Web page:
If you scatter ideas like stardust, they tend to spill everywhere, linking the gaps between orbits into constellations. Sometimes they refuse to be more than abstracts: they blink at concrete forms and words, preferring instead to ramble around in your mind and voice. I like to see things in big-picture form: college is an exercise in details, and recharging from tackling a series of projects takes time.
In case it wasn’t clear, I have a fixation with stars and seeing both. Human eyes cannot see nebulae, true, but we are able to see constellations: so when I try to link ideas, sometimes it comes out as ‘constellation thoughts’ in my language. It’s fitting, because stars are so far-flung from one another, simple glittering pinpricks from so far away.
If days were charted like pinpoints on a grid, they would show a map among the weavings of the night sky.
blurry glances at the night sky – a list:
Papers were written out of order after notes were scrawled. There were hours spent in a tiny editing room, moments crying in awe as a story was praised, and a screenwriting class that made me feel alive. (Writers are often like each other when it comes to crack theories and horrified faces when they realize plot holes, and sitting in a class full of them twice a week was a sort of validation. Also, we really do sit and discuss all the ways we torture our characters. It’s a bonding experience.)
I wished I was coordinated like my roommates. I was homesick. I had friend woes. I was ‘spontaneously’ thrown into the act of playing guitar in front of people. *aHEM* I still got frustrated when people didn’t understand me or my going to college after I wrote about it (gasp!). I might be better about that, although it’s more honest to say that I’d like to think I’ve improved.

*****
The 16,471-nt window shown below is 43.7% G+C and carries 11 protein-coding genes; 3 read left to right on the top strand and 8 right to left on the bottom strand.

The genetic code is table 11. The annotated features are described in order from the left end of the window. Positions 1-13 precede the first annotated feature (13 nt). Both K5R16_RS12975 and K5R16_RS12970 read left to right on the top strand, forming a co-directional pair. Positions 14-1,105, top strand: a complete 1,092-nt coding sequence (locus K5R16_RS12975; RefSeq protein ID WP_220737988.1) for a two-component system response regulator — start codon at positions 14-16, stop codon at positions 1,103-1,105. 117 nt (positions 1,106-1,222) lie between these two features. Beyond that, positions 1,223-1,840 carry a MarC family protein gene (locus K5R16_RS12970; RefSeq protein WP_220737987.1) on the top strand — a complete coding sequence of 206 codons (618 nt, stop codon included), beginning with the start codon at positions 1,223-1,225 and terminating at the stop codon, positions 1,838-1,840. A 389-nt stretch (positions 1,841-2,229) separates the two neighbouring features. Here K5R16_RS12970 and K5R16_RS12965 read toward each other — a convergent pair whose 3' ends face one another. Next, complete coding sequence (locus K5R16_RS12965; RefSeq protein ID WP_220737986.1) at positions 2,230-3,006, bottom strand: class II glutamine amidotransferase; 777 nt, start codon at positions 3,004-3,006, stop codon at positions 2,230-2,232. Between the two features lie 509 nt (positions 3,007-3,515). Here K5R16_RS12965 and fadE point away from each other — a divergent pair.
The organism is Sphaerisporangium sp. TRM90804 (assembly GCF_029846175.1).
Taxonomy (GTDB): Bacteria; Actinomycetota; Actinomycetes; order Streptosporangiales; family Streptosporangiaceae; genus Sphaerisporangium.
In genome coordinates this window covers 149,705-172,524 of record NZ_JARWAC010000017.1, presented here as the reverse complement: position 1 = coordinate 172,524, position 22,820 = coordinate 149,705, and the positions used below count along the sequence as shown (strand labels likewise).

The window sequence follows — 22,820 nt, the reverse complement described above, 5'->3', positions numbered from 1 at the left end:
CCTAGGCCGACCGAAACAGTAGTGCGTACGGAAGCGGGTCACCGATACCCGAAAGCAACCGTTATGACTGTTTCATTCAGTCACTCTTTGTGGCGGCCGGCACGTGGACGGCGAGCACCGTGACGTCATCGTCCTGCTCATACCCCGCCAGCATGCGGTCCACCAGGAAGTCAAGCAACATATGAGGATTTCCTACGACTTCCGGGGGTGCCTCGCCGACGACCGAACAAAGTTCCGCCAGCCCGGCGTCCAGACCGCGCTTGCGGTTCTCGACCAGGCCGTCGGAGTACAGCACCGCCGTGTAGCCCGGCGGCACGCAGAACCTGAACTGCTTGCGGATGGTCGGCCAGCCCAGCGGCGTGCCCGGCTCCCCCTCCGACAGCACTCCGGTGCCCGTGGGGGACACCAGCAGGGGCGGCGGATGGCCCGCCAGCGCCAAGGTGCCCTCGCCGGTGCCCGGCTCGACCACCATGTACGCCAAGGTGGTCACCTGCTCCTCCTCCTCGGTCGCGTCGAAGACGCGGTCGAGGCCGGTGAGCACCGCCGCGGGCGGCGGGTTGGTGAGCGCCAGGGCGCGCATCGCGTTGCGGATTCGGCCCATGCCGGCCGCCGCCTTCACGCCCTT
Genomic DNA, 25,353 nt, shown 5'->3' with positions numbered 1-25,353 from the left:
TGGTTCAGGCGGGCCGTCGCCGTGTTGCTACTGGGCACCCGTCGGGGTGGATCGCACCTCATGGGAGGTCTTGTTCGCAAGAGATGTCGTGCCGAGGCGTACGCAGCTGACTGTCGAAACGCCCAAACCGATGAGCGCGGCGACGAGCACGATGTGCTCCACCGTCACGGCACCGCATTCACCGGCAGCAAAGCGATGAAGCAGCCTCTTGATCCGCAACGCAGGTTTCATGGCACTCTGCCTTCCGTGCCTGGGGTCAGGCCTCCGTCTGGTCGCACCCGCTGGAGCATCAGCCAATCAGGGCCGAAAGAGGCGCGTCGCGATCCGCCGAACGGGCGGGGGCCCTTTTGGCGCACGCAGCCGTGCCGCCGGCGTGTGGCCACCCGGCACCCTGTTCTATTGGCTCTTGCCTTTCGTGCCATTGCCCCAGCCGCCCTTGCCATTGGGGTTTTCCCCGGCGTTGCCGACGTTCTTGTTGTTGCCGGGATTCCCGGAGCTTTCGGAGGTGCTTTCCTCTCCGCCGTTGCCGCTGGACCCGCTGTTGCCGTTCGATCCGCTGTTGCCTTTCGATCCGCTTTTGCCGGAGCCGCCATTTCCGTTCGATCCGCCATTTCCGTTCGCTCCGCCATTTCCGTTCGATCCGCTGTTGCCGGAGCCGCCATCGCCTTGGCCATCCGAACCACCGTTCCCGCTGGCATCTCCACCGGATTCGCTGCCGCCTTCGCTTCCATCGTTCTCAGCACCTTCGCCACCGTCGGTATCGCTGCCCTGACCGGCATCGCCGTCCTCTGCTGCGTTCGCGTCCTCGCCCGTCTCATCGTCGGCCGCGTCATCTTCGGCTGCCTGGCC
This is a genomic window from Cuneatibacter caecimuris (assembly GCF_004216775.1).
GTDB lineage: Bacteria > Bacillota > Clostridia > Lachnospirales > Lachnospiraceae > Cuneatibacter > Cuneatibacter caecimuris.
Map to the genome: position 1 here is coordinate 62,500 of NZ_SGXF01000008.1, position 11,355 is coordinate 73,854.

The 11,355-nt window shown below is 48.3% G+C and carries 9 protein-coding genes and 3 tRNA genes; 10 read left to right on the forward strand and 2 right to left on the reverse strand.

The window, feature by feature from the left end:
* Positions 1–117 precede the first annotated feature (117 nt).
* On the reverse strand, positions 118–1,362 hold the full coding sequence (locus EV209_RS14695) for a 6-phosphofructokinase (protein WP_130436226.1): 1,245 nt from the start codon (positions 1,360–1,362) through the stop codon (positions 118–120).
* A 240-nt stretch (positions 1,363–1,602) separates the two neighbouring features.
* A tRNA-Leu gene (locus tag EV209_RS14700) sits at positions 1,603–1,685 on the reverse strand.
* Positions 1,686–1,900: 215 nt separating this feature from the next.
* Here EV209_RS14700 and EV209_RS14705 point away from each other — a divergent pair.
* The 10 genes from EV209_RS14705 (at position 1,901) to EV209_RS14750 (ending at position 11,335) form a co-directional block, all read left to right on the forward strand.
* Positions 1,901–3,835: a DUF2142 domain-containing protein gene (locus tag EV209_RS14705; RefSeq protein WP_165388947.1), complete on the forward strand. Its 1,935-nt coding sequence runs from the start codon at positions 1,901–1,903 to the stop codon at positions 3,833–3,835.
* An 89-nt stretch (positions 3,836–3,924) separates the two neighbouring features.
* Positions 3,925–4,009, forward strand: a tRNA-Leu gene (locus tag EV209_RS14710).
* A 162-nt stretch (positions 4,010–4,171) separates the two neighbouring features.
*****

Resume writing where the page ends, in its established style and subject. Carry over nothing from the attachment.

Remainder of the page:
My television consumption skyrocketed. My camera skills came into existence and improved. The nights were full of science panels and late drives that melded trees and pathways into a single thought.
specific constellations – a list:
I worked on a film set, came back to my dorm and drank a Mountain Dew, and fell right asleep. I sat outside a dance that was too loud with a friend, and we talked for two hours instead. I bought art supplies with horror at the price tag, drank countless mugs of tea, and stayed up until 2AM and had to hide in the House of Representatives.
I went English Country Dancing, I woke up early to cook breakfast, and I froze in midstep with a grin on my face right down the way from Jobe Hansen. I woke up at the crack of dawn for over a week straight. I sang in front of people. Finals week was marked by insane deadlines, spontaneous plans, and footsteps by a lake like notes plucked on golden guitar strings.
Oh, and an epic road trip and concert with my guy.
It was perfect for the end of a year melting under the heat of oncoming summer beneath a brimming bowl of blue that holds the sun. Since then, I’ve spent a week at the beach reading, swimming, and reading some more. Oh, and sleeping. I might have finally caught up on sleep.
My thoughts are itching for a summer full of songs and airplanes and already-placed-stars to look at, amidst job-hunting and job-working and a million other things. It’s going to be an awesome blur of adventuring, and looking back at where I’ve come from is sometimes the best way to keep heading in the right direction.
It’s like the moment when you finally climb out of a car, and you stretch, and feel like you can run up a mountain. Or maybe it’s more like finally arriving way down in South Georgia, and you can flop on the grass and suck in a deep breath of cooling air as you try to take in the enormous blue of the stars.
It’s taking a step back from the micro-view, the swarming business and fluorescent lights and textbooks, and inhaling a lungful of spring air.